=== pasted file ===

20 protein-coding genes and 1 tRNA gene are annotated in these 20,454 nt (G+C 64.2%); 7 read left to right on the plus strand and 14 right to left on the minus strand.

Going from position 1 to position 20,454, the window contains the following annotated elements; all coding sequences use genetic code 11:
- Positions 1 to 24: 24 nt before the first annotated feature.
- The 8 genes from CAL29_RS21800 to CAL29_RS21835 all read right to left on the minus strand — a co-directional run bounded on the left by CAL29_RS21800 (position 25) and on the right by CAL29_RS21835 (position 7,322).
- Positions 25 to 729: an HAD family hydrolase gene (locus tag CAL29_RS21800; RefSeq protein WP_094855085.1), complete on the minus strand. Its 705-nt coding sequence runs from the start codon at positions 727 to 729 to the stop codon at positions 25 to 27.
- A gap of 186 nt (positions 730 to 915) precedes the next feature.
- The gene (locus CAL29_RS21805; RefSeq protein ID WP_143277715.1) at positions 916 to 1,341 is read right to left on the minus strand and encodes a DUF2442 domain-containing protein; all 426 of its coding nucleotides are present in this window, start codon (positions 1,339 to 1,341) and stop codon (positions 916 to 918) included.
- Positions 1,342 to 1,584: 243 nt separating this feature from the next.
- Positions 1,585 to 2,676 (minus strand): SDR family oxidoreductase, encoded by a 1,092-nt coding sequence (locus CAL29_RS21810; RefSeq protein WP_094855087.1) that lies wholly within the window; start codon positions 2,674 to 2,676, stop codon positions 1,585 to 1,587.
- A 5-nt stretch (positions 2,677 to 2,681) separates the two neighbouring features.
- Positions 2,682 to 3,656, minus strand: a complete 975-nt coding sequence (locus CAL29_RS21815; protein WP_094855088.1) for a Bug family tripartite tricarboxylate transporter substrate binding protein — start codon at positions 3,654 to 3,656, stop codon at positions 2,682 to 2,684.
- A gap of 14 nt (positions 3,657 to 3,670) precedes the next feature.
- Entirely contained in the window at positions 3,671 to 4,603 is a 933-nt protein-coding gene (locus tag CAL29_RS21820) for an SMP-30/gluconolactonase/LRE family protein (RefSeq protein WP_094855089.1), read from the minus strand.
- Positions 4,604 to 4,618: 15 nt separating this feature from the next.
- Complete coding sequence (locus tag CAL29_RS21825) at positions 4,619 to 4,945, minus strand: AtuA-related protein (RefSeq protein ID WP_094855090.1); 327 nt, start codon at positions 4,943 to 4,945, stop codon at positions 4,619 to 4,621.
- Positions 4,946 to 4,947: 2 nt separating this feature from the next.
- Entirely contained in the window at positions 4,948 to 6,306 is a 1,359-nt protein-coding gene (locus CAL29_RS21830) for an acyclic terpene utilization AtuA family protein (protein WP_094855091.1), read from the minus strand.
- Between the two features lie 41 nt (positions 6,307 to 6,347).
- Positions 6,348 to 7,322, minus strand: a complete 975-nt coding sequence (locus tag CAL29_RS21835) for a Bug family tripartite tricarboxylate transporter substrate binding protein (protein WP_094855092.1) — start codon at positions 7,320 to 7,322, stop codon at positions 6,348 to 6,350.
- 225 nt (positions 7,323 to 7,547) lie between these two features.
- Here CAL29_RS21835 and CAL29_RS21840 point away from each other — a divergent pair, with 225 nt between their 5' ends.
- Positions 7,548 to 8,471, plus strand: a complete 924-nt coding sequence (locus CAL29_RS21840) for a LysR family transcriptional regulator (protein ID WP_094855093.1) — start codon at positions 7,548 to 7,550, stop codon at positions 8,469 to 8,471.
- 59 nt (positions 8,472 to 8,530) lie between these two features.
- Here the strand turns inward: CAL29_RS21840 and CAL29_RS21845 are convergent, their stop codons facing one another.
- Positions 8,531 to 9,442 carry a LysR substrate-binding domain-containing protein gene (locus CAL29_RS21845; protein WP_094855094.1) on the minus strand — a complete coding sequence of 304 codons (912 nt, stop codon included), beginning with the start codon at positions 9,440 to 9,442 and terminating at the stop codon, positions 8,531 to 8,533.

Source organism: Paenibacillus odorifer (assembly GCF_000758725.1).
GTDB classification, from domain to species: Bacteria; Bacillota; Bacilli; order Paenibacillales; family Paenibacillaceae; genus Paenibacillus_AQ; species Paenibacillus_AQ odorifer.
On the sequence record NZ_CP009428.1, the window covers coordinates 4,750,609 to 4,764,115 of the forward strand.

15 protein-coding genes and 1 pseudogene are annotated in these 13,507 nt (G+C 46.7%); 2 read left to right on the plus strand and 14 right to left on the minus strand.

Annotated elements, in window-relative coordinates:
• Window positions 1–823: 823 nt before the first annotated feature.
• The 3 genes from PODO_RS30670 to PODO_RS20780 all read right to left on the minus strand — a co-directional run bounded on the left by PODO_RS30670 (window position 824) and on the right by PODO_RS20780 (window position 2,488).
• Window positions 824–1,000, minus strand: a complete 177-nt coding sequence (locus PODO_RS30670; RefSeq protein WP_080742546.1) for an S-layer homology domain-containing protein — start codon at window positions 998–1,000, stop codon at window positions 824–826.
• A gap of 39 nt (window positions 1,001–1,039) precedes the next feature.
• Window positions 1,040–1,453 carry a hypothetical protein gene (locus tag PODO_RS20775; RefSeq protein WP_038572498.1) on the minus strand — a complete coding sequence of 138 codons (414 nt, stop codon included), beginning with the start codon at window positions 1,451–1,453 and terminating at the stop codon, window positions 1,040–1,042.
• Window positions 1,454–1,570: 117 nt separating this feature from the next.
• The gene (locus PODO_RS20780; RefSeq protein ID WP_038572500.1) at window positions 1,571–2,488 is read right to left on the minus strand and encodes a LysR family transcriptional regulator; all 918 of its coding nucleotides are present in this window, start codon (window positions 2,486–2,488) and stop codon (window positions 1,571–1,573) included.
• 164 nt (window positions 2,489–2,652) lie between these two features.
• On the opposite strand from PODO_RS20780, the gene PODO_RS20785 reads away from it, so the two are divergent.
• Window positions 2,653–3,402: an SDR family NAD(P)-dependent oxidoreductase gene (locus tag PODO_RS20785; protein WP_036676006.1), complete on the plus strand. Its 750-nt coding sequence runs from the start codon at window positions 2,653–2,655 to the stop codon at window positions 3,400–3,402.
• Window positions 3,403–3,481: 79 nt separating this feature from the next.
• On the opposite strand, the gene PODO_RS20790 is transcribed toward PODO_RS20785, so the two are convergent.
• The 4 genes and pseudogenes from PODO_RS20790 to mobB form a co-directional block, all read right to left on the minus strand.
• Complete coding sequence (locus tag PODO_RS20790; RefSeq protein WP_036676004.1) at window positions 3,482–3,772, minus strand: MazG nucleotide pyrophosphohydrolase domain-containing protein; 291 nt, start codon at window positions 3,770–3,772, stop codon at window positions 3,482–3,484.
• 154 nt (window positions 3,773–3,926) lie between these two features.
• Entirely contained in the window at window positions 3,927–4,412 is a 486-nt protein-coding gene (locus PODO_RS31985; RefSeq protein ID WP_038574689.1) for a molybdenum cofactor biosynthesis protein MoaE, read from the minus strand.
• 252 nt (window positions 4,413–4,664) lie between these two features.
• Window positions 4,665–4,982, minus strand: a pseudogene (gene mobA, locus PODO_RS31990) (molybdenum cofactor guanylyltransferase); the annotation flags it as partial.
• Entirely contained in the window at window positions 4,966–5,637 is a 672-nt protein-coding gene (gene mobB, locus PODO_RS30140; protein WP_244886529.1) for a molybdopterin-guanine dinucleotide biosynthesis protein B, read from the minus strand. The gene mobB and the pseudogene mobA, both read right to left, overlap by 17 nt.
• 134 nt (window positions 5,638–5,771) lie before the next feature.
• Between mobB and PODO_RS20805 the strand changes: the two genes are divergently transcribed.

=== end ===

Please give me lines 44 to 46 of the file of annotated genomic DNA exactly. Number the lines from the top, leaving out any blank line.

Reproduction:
• Complete coding sequence (locus tag PODO_RS20790; RefSeq protein WP_036676004.1) at window positions 3,482–3,772, minus strand: MazG nucleotide pyrophosphohydrolase domain-containing protein; 291 nt, start codon at window positions 3,770–3,772, stop codon at window positions 3,482–3,484.
• 154 nt (window positions 3,773–3,926) lie between these two features.
• Entirely contained in the window at window positions 3,927–4,412 is a 486-nt protein-coding gene (locus PODO_RS31985; RefSeq protein ID WP_038574689.1) for a molybdenum cofactor biosynthesis protein MoaE, read from the minus strand.